Grade Levels: K-3

This page provides information to support educators and families in teaching K-3 students about fall. It is designed to complement the Fall topic page on BrainPOP Jr.

Ask children to describe the weather in the fall. Help them understand that fall days can be warm with cool breezes, and the nights can be chilly. Ask children what kind of clothing they wear in the fall. Many people wear pants and light sweaters and jackets, depending on where they live. Fall days become shorter as winter approaches. Hurricanes are rainstorms with strong winds and they often come in the early fall. Severe hurricanes can cause flooding, when the ground is unable to absorb more water. It is important for children to understand that weather varies in different places.

Remind children that it takes about 365 days for Earth to go around the Sun, or one year. Earth is also tilted at an axis as it orbits the Sun. The planet’s tilt and orbit causes the seasons to change throughout the year. Children should understand that different parts of the world go through seasons at different times. In the northern hemisphere, fall begins in late September and ends in late December. In the southern hemisphere, however, fall begins in March and ends in May.

Ask children what they do during the fall. Most children go back to school. Many fruits and vegetables grow throughout the summer and by the time fall arrives they are ready to be harvested, or picked, before the winter. Many autumn holidays celebrate the harvest. The United States observes Thanksgiving in November, a holiday commemorating the feasts the Pilgrims and the Wampanoag people shared after they picked their crops. The first Thanksgiving was in 1621, but it wasn’t until 1863 that President Lincoln had the day declared a national holiday. You can review the Thanksgiving movie for more information. Sukkot is an important Jewish holiday usually held in the fall. Family and friends gather to build a hut and then spend time together sharing food from the harvest. Many East Asians celebrate the Moon Festival, or Mid-Autumn Festival. This commemorates the end of the summer harvest, and many families eat rice cakes and light lanterns to celebrate. In India and Nepal, many people celebrate Diwali, a holiday where people share food, light candles, and honor Lakshmi, the Hindu goddess of wealth and abundance. Fall holidays often bring people together to share food from the harvest and celebrate the abundance of the season.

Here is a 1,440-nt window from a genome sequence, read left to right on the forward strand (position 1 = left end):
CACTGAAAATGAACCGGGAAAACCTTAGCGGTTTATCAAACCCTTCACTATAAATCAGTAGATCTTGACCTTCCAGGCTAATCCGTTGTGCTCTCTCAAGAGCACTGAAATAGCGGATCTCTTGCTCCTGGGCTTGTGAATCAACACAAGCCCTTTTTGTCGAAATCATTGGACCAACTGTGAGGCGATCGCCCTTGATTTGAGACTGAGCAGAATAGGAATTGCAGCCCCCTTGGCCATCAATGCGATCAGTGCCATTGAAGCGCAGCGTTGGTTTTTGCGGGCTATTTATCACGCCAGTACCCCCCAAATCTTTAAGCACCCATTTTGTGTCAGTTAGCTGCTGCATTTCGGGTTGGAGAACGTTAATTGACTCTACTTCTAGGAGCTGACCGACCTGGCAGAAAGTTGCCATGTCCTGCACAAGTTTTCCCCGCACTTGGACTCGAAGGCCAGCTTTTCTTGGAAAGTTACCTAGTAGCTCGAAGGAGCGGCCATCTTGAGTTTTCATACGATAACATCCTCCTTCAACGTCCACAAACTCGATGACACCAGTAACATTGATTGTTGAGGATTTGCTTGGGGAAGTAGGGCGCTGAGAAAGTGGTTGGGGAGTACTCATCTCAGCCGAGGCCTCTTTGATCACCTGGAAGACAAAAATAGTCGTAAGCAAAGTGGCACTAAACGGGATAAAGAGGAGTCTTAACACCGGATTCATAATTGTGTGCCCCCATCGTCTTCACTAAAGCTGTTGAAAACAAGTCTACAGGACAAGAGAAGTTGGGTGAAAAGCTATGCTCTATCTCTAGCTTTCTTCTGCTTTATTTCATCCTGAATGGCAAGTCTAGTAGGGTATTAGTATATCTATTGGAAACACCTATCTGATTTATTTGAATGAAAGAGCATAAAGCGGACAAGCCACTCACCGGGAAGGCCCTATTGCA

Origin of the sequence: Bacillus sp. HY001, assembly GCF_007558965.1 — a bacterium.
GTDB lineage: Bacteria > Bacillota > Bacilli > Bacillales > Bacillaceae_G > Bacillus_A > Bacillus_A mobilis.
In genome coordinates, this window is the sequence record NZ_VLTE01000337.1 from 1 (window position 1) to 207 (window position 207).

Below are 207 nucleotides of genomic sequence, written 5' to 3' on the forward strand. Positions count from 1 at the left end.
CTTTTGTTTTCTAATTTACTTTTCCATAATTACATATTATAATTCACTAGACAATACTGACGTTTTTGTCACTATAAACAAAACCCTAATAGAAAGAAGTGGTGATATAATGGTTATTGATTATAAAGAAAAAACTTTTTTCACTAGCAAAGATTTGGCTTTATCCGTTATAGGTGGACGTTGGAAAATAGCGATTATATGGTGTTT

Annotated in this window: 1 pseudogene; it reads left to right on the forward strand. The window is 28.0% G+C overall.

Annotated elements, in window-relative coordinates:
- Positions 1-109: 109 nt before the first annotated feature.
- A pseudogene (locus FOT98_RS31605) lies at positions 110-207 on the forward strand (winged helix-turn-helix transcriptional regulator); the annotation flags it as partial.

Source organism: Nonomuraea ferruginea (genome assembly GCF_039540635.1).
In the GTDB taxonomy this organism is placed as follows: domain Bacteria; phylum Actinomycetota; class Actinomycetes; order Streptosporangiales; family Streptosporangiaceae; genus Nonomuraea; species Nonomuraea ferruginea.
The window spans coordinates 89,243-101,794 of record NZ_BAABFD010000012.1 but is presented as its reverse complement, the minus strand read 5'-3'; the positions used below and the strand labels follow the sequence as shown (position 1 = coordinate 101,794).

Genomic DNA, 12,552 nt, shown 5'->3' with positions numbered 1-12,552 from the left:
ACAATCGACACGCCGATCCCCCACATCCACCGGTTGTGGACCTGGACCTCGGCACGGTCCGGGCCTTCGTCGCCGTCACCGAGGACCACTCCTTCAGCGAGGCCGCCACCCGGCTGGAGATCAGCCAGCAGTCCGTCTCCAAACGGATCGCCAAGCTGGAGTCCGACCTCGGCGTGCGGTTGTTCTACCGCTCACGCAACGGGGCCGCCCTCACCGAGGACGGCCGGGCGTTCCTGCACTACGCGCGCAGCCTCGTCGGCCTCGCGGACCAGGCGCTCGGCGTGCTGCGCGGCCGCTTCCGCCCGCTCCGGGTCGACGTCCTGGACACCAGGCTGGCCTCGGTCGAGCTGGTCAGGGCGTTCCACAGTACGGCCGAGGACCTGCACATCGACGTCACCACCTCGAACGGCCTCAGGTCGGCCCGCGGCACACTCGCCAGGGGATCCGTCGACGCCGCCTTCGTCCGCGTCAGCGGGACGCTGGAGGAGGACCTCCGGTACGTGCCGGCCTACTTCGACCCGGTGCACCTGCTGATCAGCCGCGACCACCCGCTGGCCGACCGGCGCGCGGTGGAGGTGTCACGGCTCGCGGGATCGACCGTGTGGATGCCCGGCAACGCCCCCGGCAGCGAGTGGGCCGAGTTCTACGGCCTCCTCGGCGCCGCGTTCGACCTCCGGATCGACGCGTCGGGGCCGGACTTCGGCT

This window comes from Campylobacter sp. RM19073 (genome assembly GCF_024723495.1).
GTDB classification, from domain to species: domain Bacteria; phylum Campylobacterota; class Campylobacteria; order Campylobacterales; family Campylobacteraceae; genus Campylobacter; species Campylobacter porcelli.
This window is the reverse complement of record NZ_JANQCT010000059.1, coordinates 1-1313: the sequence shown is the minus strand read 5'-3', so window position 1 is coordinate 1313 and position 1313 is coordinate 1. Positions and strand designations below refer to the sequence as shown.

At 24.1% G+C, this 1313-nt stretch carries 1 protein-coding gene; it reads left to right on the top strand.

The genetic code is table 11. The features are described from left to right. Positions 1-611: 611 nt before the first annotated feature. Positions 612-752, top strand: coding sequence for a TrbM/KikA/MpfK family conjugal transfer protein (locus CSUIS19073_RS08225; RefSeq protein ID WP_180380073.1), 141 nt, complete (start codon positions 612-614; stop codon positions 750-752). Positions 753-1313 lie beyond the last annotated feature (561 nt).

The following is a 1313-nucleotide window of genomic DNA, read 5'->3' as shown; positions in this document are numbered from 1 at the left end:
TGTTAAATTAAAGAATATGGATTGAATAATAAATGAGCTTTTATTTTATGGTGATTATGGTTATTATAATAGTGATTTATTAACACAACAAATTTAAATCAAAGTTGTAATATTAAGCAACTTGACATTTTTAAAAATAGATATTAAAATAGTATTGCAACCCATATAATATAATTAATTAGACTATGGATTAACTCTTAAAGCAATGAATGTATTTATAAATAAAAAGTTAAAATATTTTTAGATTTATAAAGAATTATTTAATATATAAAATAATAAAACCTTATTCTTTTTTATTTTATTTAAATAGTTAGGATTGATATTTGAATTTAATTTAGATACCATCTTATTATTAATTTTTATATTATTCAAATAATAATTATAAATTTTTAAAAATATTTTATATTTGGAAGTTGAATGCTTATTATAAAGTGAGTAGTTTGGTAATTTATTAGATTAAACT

Fall is also a busy time for many plants and animals as they prepare for the cooler winter. Many animals use the fall to gather and store food for the winter. Hibernating animals, such as bats, hedgehogs and ground squirrels, eat in order to gain weight and live off their stored fat through the winter. Many animals grow thicker coats and gain many layers of fat to prepare for the oncoming winter. Migrating animals, such as some birds, whales, and buffalo travel hundreds of miles to warmer places where food will be more readily available. Children can watch the Hibernation or Migration movies to learn more. In addition, many plants begin to lose their leaves to save energy for the winter. Some trees, like oak, maple, and hickory trees, have leaves that dramatically change color before falling off. Remind children that even though trees lose their leaves, they do not die. They are saving energy and will grow again once spring arrives.

Learning about the fall season is a fantastic way for children to connect science to the world around them and make cultural connections. Have children share what they do during fall and what changes they see around them as the season progresses You may wish to watch the other movies in the Weather unit to explore further.

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